Sparta, Mo., farm provides farm-fresh beef to Springfield, Mo., restaurant

Only four years into Angus production, Reid Roberts of Sparta, Mo., knows what he wants and has a plan for getting there.
“Before I die I want someone to say ‘he raised exceptional beef. That’s what he did,’” Reid said. He has a couple of aces in his pocket. First, you could say that Reid married the farmer’s daughter. He and his wife, Kelli, lease hundreds of acres of prime ranch land from her grandfather, Floyd Whitworth, 90, who amassed Whitworth Ranch’s 4,700 acres – 7.7 square miles – during his trucking career. The family has been Angus proud for decades.
And, second, Reid is the general manager of and a partner in Metropolitan Farmer, a farm-to-table restaurant in Springfield, Mo., in the Farmer’s Park development only 30 feet from the weekly Farmer’s Market of the Ozarks and its locally grown produce and meat. Before that he managed Metropolitan Grill, which launched the new restaurant in late 2013.
Reid knows exactly what he’s looking for in a cut of beef served at the restaurant. And there’s no better beef than Angus, he contends.
“A pound of gold will always be worth more than a pound of silver,” he said. “There will always be a market for consumers who will pay extra for a superior product.
“I care about what ends up on the plate. Angus is the best breed for me to target for what I want to accomplish,” he added.
When Reid and Kelli moved to the ranch four years ago, he knew absolutely zero about anything country. But sometime early after the move, “the light bulb switched on.” He learned fast, discovered a passion for raising cattle and has proven pretty good at it. “I found that I not only enjoyed it but became very good at it,” he said.
Reid and Kelli own Paradise Valley Land & Cattle, and its herd of 74 cows and calves and one bull are one of four herds on the property. To date, the couple is the most hands-on of the owners, willing to forego old-school practices for new-age breeding, soil improvement and forage approaches.
For example, Reid has introduced rotational grazing, new watering systems and grass alternatives to fescue to the land. Instead of continuously grazing and haying acres, he moves his cattle around and this year has given a 40-acre hay pasture a rest. He’s attended a forage grazing school and works closely with the Natural Resources Conservation Service in Ozark to develop and implement long-term forage plans for different pasture plots totaling about 240 acres.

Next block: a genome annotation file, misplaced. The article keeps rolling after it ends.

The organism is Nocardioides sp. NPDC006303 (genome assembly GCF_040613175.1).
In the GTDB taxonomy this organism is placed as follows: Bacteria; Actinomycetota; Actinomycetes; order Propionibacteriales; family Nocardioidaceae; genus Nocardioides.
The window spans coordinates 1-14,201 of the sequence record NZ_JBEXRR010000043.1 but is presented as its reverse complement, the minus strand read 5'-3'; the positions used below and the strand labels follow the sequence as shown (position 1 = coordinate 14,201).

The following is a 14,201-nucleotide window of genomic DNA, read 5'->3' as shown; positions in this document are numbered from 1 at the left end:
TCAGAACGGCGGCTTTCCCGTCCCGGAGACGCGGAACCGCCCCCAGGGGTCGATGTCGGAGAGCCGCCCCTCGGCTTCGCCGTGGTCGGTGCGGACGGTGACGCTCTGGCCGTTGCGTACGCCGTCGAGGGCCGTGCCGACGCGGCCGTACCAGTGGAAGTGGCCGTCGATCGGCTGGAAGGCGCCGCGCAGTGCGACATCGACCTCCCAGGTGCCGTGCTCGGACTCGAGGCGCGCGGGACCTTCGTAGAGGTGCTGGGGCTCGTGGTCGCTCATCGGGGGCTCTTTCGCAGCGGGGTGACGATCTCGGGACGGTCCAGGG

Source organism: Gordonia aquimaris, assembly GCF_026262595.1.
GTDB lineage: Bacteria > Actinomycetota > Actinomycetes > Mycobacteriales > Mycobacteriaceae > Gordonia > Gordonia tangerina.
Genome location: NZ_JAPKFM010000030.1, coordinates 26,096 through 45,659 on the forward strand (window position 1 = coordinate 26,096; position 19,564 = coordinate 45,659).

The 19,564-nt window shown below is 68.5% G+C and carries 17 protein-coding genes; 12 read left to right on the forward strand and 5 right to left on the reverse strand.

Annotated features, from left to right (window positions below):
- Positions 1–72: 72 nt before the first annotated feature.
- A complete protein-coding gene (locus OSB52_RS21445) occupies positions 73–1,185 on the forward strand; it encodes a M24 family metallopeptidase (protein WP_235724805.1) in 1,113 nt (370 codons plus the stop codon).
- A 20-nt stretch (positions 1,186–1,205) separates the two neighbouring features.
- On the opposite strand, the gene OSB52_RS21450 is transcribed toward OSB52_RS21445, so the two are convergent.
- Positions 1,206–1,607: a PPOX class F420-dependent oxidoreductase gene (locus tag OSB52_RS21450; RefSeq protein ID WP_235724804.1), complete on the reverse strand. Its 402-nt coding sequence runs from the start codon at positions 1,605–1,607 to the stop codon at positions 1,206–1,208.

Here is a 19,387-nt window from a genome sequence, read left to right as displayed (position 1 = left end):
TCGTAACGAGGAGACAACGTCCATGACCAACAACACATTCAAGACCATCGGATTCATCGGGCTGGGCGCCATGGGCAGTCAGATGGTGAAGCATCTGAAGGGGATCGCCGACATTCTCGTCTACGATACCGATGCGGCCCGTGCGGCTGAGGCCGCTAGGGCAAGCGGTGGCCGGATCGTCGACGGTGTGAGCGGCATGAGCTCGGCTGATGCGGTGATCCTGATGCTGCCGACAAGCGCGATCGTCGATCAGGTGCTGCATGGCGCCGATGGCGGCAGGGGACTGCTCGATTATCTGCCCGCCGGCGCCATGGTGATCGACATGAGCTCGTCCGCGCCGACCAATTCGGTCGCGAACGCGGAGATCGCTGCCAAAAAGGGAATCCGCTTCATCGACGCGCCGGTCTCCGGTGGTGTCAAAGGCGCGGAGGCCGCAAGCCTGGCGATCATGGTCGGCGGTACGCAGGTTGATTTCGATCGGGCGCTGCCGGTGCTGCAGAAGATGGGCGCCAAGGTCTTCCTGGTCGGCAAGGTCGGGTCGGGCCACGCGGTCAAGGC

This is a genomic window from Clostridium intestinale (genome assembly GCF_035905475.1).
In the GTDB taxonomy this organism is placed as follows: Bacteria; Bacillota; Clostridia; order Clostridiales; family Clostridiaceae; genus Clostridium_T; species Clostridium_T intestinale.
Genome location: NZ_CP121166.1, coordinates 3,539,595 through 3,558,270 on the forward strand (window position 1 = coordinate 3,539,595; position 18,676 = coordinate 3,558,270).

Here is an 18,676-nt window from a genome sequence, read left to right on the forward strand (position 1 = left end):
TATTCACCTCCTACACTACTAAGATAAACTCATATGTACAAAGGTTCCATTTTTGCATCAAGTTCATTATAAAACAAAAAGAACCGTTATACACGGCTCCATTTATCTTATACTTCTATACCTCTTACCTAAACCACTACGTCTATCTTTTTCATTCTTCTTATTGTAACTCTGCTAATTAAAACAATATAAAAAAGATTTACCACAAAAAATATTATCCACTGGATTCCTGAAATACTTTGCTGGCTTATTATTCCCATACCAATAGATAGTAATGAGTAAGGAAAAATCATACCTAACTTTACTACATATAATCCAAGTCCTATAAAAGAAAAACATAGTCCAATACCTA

While admittedly in the infant stage of improving his land, Reid has done his homework. Last year he toured 10 farms, from ones that use 2, 4-D herbicide and heavy fertilizing to completely organic operations.
“Better soil means better forage means better animals. You can’t manufacture that with fertilizer. You can’t manufacture that philosophy,” he said, referring to the investment he’s making with environmentally smart – and economically viable – decisions. “I’m making believers out of the six guys out here on the ranch,” he laughed. “But you should have seen their faces.”
On the breeding side, Reid is all about genetics, carcass analysis, artificial insemination and this year embryo transplants. He credits cattlemen Tony Whitehead, Rick Hale and Ron Lock for mentoring him on raising cattle in the 21st century and staying ahead of the curve and with Ed Flatness (ranch manager) for “being the backbone of taking us where we want to go.”
He recently purchased three Angus cows from breeders in Georgia and Kansas to flush as possible donors. Their purchase was based using animals in the top tier for carcass data in the Angus breed. “That’s what I’m trying to obtain, whether in registered or commercial cattle. And I hope to have a large herd within a relatively short period of time,” he said.
“My goal is to grow as big as I can. To get there, I have to get really effective at this. Most breeders are way more effective than me. But I’m on fire and will get there.”
On the restaurant side, Reid said Metropolitan Farmer has brought a true Midwestern farm-to-table dining experience to Springfield, serving traditional dishes with a modern take. One responsibility he’s particularly good at is working with local farmers to develop a high-quality, reliable supply chain.
“The supply chain is extraordinarily tough,” he said. In a week, the restaurant goes through 60 whole chickens and 20 animals’ worth of tenderloins. While he supplies some beef, the demand is greater than his personal supply. So Reid builds relationships with pork, beef, chicken and fish producers. He taps into local breweries and distilleries and buys wine from the Post wineries in Arkansas and other wineries throughout the country. Locally grown produce can be a challenge, especially when growers price it too high.
“The farms and distributors we buy from have to be economically sustainable for them and affordable for us,” he pointed out.
Reid’s advice to area farmers and ranchers about stewardship, sound environmental practices and farm-to-table supply chains is “It’s all coming (to the Midwest) so you might as well get on the bandwagon and support those who try to support you. And as far as breeding is concerned, remember a pound of gold is always worth more than a pound of silver,” he said.


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